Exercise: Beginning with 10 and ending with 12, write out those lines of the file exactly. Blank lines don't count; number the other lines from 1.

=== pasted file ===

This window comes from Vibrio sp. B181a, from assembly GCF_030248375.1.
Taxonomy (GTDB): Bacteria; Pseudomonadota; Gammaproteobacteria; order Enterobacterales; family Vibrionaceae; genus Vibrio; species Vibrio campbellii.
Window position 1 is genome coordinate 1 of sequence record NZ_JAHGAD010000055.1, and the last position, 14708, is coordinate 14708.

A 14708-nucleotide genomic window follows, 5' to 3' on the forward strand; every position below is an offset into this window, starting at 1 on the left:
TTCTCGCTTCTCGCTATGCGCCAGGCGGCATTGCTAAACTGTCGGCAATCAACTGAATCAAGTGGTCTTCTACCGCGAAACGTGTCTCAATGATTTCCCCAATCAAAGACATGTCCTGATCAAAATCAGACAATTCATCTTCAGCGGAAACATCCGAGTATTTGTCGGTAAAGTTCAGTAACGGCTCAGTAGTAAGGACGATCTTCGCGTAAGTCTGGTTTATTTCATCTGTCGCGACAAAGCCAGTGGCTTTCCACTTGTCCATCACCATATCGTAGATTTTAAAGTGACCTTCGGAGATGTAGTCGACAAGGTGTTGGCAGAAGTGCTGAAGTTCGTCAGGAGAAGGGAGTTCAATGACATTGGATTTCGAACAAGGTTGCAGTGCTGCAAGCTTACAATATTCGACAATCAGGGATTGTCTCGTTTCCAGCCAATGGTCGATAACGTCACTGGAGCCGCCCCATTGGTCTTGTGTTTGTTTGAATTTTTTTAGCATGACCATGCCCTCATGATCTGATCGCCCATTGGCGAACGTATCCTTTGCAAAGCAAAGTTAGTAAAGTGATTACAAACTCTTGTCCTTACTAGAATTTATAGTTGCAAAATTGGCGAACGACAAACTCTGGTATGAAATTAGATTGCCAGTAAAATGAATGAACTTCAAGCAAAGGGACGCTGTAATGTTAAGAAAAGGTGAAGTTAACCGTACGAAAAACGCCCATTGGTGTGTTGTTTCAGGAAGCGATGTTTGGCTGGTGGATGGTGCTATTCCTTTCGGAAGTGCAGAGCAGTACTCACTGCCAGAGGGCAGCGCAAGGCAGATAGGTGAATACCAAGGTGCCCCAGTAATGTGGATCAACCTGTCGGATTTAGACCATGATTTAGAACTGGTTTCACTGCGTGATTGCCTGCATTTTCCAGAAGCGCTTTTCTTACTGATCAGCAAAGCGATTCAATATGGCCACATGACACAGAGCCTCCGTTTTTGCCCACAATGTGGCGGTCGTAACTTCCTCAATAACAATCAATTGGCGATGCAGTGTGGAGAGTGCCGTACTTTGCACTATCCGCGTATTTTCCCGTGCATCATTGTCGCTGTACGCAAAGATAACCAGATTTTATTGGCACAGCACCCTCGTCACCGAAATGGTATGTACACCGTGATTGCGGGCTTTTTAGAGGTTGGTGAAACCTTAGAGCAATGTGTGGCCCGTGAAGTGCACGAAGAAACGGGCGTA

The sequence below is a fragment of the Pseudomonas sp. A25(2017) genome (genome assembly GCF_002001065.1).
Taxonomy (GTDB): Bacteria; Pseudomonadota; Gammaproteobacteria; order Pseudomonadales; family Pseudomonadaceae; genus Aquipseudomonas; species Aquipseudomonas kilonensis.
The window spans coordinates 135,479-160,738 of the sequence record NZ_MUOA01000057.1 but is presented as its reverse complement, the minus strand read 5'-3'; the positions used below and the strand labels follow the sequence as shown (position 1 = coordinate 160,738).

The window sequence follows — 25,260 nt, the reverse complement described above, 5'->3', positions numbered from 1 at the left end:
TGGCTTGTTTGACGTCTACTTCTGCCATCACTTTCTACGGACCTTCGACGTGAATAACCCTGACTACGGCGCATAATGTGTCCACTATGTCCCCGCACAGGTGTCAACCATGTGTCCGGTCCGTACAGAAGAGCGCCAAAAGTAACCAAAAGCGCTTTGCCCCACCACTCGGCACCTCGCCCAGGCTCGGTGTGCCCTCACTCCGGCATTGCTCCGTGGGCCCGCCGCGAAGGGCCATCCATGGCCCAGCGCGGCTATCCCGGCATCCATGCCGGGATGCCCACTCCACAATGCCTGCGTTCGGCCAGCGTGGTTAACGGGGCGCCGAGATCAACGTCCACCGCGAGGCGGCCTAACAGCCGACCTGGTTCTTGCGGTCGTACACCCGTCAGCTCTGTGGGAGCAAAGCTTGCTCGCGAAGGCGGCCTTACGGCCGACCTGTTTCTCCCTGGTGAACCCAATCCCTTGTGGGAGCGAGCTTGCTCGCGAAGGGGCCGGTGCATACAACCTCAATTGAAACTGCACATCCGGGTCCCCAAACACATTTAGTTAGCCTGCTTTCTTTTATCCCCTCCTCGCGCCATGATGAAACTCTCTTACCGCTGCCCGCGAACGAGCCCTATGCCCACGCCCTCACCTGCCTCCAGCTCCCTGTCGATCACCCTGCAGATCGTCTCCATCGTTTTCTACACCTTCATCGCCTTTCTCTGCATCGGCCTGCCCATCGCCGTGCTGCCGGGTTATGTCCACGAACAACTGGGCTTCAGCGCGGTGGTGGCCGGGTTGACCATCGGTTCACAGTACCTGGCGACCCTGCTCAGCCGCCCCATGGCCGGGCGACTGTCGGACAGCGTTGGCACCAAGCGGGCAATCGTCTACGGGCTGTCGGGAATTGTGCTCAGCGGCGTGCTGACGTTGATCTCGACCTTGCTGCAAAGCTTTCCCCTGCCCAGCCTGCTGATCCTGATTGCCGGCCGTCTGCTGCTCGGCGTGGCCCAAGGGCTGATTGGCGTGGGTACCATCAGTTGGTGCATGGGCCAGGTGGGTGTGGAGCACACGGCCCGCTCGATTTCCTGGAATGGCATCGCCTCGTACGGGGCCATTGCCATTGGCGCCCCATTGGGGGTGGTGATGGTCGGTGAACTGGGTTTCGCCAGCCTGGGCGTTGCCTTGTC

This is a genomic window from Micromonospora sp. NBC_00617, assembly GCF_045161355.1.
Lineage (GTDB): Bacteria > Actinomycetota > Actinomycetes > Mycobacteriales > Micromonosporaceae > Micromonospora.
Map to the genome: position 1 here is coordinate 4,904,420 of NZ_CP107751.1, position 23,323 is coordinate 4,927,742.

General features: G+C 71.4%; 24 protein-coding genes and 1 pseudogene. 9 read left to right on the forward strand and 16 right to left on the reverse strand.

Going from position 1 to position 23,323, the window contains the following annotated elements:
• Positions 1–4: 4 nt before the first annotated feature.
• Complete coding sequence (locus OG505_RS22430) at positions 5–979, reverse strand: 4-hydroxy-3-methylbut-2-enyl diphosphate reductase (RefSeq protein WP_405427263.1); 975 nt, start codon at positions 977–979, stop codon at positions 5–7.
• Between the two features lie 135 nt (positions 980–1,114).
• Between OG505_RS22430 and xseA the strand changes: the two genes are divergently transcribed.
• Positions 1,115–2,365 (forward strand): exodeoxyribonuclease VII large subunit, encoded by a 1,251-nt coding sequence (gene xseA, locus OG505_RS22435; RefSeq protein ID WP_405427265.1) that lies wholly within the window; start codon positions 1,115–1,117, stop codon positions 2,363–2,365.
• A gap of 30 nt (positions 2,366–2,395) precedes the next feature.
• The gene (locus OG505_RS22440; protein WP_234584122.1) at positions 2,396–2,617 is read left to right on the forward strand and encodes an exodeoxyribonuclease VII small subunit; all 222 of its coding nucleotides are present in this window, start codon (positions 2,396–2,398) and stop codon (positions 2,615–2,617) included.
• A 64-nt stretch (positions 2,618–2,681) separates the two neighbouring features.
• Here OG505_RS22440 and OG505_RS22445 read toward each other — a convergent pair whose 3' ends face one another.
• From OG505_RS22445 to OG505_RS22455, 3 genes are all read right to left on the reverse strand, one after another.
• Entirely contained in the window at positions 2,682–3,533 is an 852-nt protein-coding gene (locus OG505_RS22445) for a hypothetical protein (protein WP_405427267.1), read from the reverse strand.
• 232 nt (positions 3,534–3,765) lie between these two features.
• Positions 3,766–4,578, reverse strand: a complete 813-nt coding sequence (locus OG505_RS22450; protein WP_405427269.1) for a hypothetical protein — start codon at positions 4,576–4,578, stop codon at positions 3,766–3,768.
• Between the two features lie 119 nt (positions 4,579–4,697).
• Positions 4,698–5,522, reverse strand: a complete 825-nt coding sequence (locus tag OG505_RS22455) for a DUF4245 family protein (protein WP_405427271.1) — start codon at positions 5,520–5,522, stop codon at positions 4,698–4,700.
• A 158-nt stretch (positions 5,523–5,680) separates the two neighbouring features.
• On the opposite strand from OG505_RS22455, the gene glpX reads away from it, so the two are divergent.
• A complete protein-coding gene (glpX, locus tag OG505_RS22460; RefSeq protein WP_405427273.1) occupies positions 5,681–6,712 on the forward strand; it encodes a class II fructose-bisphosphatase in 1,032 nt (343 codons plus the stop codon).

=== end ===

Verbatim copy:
TGGCTTGTTTGACGTCTACTTCTGCCATCACTTTCTACGGACCTTCGACGTGAATAACCCTGACTACGGCGCATAATGTGTCCACTATGTCCCCGCACAGGTGTCAACCATGTGTCCGGTCCGTACAGAAGAGCGCCAAAAGTAACCAAAAGCGCTTTGCCCCACCACTCGGCACCTCGCCCAGGCTCGGTGTGCCCTCACTCCGGCATTGCTCCGTGGGCCCGCCGCGAAGGGCCATCCATGGCCCAGCGCGGCTATCCCGGCATCCATGCCGGGATGCCCACTCCACAATGCCTGCGTTCGGCCAGCGTGGTTAACGGGGCGCCGAGATCAACGTCCACCGCGAGGCGGCCTAACAGCCGACCTGGTTCTTGCGGTCGTACACCCGTCAGCTCTGTGGGAGCAAAGCTTGCTCGCGAAGGCGGCCTTACGGCCGACCTGTTTCTCCCTGGTGAACCCAATCCCTTGTGGGAGCGAGCTTGCTCGCGAAGGGGCCGGTGCATACAACCTCAATTGAAACTGCACATCCGGGTCCCCAAACACATTTAGTTAGCCTGCTTTCTTTTATCCCCTCCTCGCGCCATGATGAAACTCTCTTACCGCTGCCCGCGAACGAGCCCTATGCCCACGCCCTCACCTGCCTCCAGCTCCCTGTCGATCACCCTGCAGATCGTCTCCATCGTTTTCTACACCTTCATCGCCTTTCTCTGCATCGGCCTGCCCATCGCCGTGCTGCCGGGTTATGTCCACGAACAACTGGGCTTCAGCGCGGTGGTGGCCGGGTTGACCATCGGTTCACAGTACCTGGCGACCCTGCTCAGCCGCCCCATGGCCGGGCGACTGTCGGACAGCGTTGGCACCAAGCGGGCAATCGTCTACGGGCTGTCGGGAATTGTGCTCAGCGGCGTGCTGACGTTGATCTCGACCTTGCTGCAAAGCTTTCCCCTGCCCAGCCTGCTGATCCTGATTGCCGGCCGTCTGCTGCTCGGCGTGGCCCAAGGGCTGATTGGCGTGGGTACCATCAGTTGGTGCATGGGCCAGGTGGGTGTGGAGCACACGGCCCGCTCGATTTCCTGGAATGGCATCGCCTCGTACGGGGCCATTGCCATTGGCGCCCCATTGGGGGTGGTGATGGTCGGTGAACTGGGTTTCGCCAGCCTGGGCGTTGCCTTGTC

This is a genomic window from Micromonospora sp. NBC_00617, assembly GCF_045161355.1.
Lineage (GTDB): Bacteria > Actinomycetota > Actinomycetes > Mycobacteriales > Micromonosporaceae > Micromonospora.